The Law has moved on and developed so that anyone using threatening or publishing words or behaviour in relation to any religion or faith, or those with no faith or religion with religion imposed upon them (which is a paradox, given the basis upon which English Law developed), to stir up religious hatred, may be guilty of an offence contrary to the Racial and Religious Hatred Act 2006.

As with the Communications Act 2003, there are varying degrees of what constitutes ‘offensive’, to the extent that it is actionable. Lord Chief Justice Judge summed up the position in Chambers v DPP [2012] EWHC 2157:

‘Before concluding that a message is criminal on the basis that it creates a menace, it’s precise terms, and any inferences to be drawn from its precise terms, needs to be examined in the context in and the means by which the message was sent’.

The United Kingdom is a multi-cultural society. Some say that our Islands are populated as a direct result of the British Empire coming to an end, and the Empire coming home to roost.

Technology is evolving at a phenomenal speed. The future of World Economies are uncertain. Consumerism and Materialism are rife. Societies need guidance. Religions gave and give a structure of how to behave morally and ethically. Certainly from a Christian perspective, those same morals and ethics have found their way into the development of our Laws, and to a large extent, morals and ethics by way of altruisms are fairly consistent in every religion. How to punish, guide, or protect those morals and ethics, differ considerably from religion to religion, and faith to faith. Have we done away with religion? Do we have a firm grasp of what is and is not good? Is this reflected in our Laws?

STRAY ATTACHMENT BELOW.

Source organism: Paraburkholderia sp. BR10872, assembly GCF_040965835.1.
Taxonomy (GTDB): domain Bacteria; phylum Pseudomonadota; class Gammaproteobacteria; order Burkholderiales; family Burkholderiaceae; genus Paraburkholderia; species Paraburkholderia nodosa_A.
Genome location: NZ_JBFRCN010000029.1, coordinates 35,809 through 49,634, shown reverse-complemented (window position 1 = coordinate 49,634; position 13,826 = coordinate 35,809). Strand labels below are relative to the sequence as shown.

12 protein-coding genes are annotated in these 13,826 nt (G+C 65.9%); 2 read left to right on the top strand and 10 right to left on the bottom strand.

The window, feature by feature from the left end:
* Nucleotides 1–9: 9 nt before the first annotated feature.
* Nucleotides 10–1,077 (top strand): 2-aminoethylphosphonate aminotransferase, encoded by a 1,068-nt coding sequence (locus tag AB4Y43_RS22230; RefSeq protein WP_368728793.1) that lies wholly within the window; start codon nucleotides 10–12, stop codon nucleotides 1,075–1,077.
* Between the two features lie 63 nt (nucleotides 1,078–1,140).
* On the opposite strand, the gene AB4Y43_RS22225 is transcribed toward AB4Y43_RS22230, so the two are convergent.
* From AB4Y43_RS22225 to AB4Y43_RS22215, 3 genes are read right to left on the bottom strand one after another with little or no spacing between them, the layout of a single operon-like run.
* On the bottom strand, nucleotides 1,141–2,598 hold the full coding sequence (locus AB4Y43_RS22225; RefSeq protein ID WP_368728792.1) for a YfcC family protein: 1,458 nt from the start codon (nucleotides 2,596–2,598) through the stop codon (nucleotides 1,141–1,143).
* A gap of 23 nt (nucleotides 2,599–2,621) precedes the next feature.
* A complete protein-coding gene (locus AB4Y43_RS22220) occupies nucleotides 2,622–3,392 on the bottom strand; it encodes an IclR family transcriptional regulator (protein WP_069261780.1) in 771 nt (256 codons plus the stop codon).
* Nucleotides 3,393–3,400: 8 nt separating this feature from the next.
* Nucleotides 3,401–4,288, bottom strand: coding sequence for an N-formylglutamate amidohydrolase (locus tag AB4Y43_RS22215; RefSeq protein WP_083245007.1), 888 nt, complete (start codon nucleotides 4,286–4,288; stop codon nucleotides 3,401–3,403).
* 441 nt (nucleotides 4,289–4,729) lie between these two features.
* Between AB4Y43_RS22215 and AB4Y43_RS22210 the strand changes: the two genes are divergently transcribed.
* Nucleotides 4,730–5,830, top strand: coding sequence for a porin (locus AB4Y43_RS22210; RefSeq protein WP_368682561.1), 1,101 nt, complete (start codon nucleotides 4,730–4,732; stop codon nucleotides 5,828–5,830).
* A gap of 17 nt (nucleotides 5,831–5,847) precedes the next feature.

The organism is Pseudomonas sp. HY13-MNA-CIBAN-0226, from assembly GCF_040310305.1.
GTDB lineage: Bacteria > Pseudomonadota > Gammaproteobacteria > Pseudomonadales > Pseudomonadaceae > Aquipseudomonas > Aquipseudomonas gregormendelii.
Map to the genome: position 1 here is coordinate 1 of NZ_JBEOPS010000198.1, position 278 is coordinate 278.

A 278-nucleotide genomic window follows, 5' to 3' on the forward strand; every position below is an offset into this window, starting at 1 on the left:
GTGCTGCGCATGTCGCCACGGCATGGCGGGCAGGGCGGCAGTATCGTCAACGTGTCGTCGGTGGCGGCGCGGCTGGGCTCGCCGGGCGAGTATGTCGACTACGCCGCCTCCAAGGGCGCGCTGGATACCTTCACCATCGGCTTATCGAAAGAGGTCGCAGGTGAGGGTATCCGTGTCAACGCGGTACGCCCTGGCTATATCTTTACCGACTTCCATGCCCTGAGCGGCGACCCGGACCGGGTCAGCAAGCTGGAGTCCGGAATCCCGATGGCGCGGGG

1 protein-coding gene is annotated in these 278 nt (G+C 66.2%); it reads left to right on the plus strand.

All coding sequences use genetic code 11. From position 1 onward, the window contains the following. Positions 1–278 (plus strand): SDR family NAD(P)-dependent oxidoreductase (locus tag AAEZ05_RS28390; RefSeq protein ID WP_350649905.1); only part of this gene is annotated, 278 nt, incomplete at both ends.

In a Nietzschian context, is God dead? Are our Lawmakers at least, ubermentschen above the Law who can make Law for the masses?

Our Laws are based on sound morals and ethics rooted predominantly from the Old Testament accepted by Christians, Jews and Muslims alike.

There is much to learn from Religious Sages from all religions and faiths, and we would be foolish not to be open-minded and discuss such matters openly, and take all that is good and compatible with the Laws of England and Wales.

Professor David Rosen, is a Solicitor-Advocate, Partner and head of Litigation at Darlingtons Solicitors. He is a visiting associate Professor of Law at Brunel University, and a member of the Society of Legal Scholars. He is also a practising Orthodox Jew.